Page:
Climate

New Jersey Settles For $8.6 Billion Less Than It Said It Needs To Clean Up Exxon Pollution

CREDIT:

In this Tuesday, Jan. 9, 1990 file photo, an oil spill cleanup work crew stretches a white absorbent boom line along the shoreline of the Arthur Kill waterway in Elizabeth, N.J. Clean up efforts continue to rid the water of up to 500,000 gallons of No. 2 heating oil believed to have escaped from an underwater Exxon pipeline. A $225 million settlement was accepted this week in New Jersey's 11-year suit against ExxonMobil.

A state supreme court judge approved a settlement between Exxon and New Jersey on Monday, despite the fact that the settlement was $8.68 billion less than the $8.9 billion the state had originally requested.

Environmentalists are calling foul on the agreement, which they say falls dramatically short of the amount needed to clean up and restore 1,500 polluted acres of wetlands and surrounding natural environment in northern New Jersey, where Exxon operated a petrochemical operations for decades. Exxon was found responsible for the pollution in 2008.

“It’s certainly really disappointing and a little hard to understand from the outside,” Margaret Brown, an attorney with the Natural Resources Defense Council (NRDC) told ThinkProgress. Brown said that up until the closing arguments last November, the state was saying that it needed $2.5 billion to clean up the site and was asking for $8.9 billion in costs for clean up and restoration. NRDC and a group of environmental advocates applied to be named as intervenors in the case in June, but the judge turned them down.

“Once Exxon and the state agreed to the settlement, there was no one arguing the other side,” Brown said.

Calling it a “landmark settlement,” the acting attorney general’s office released a statement saying the decision “represents the single largest environmental settlement with a corporate defendant in state history and, following resolution of any appeals, ends more than a decade of aggressive and costly litigation and negotiations by the state spanning multiple administrations.”

The environmental degradation in the area is severe. According to court documents, wetlands in the area were “mostly covered with a tar of petroleum products or filled with other hazardous constituents and debris,” and there were 45 acres described as “sludge lagoons.” A state report found that “many of these dredge fill areas still look and smell like petroleum waste dumps,” the New York Times reported. “Spilled materials from pipeline ruptures, tank failures or overflows, and explosions have resulted in widespread groundwater, soil and sediment contamination,” the report continues.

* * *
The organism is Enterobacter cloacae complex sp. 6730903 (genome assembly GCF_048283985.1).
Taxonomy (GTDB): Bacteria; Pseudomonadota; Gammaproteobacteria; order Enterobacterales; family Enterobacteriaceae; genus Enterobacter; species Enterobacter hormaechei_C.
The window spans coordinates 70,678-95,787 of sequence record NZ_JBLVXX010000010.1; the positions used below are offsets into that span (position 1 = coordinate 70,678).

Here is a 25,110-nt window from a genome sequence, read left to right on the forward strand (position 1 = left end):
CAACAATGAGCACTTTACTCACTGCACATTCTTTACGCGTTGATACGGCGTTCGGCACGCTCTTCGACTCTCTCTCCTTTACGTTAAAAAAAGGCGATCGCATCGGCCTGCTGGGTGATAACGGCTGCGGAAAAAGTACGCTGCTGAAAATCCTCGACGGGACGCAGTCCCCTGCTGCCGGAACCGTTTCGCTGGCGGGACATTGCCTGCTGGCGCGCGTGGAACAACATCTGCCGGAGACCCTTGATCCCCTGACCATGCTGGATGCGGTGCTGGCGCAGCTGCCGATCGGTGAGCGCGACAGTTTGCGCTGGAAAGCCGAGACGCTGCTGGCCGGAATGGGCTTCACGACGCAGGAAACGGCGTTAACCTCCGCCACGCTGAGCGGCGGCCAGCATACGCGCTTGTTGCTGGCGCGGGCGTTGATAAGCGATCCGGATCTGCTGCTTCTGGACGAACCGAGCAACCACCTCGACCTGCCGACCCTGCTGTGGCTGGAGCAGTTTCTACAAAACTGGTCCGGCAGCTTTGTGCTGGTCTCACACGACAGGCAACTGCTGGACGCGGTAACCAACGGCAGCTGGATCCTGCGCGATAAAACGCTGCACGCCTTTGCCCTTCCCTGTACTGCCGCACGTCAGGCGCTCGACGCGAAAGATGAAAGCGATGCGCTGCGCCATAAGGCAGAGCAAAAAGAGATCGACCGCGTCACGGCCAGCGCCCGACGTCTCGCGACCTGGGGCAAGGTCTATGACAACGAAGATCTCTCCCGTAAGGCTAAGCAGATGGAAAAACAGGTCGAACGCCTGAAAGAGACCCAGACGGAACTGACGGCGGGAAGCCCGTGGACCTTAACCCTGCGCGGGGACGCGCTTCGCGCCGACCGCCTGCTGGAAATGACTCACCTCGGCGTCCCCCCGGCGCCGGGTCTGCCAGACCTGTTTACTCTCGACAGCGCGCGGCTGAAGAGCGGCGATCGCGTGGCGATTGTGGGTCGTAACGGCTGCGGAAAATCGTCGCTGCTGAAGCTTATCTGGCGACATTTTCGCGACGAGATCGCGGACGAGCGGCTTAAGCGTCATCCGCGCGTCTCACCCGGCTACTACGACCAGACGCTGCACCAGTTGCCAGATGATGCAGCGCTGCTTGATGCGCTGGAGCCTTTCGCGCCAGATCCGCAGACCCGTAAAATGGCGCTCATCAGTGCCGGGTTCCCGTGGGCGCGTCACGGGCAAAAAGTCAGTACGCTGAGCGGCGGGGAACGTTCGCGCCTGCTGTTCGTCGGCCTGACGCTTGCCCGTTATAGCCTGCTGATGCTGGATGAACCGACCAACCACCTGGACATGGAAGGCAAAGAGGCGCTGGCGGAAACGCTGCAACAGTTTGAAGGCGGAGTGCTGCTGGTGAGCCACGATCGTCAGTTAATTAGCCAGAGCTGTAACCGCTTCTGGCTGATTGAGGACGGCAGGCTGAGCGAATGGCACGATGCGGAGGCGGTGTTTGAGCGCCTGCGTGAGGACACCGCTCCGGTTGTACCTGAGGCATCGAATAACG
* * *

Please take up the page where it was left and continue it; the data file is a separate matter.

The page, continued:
The final settlement was a long time in the making. The state first filed its lawsuit in 2004, for contamination that happened over decades. That contamination includes pollution that occurred before 1976, when the state passed the so-called Spill Act, which holds polluters accountable. In an Frequently Asked Questions document provided by the attorney general’s office, the state said Exxon argued “vigorously” that discharges prior to the passage of the Spill Act should not be covered. The state suggested that continuing to pursue an award from the courts could result in the court agreeing that Exxon did not have to cover those damages.

According to the New York Times, the Christie administration petitioned the court twice to hold off on issuing an award, citing ongoing settlement talks. In February, the two litigants submitted the settlement.

In his decision, Judge Michael Hogan wrote, “For seven years, Exxon repeatedly responded to the State’s olive branches with only token offers. An aggressive trial strategy is often the only way to bring reluctant parties to the table, and the state employed this tactic with success. The February 2015 agreement was not made on a whim, but was the end product of lengthy negotiations and zealous advocacy at trial.”

Only $50 million of the settlement is set aside for natural resources, Brown said. Another $50 million will go to outside counsel, and the rest will fall to New Jersey’s general fund.

“To us its just simply unacceptable to accept such a small amount, and it’s just really a loss for the people of New Jersey and the environment,” she said.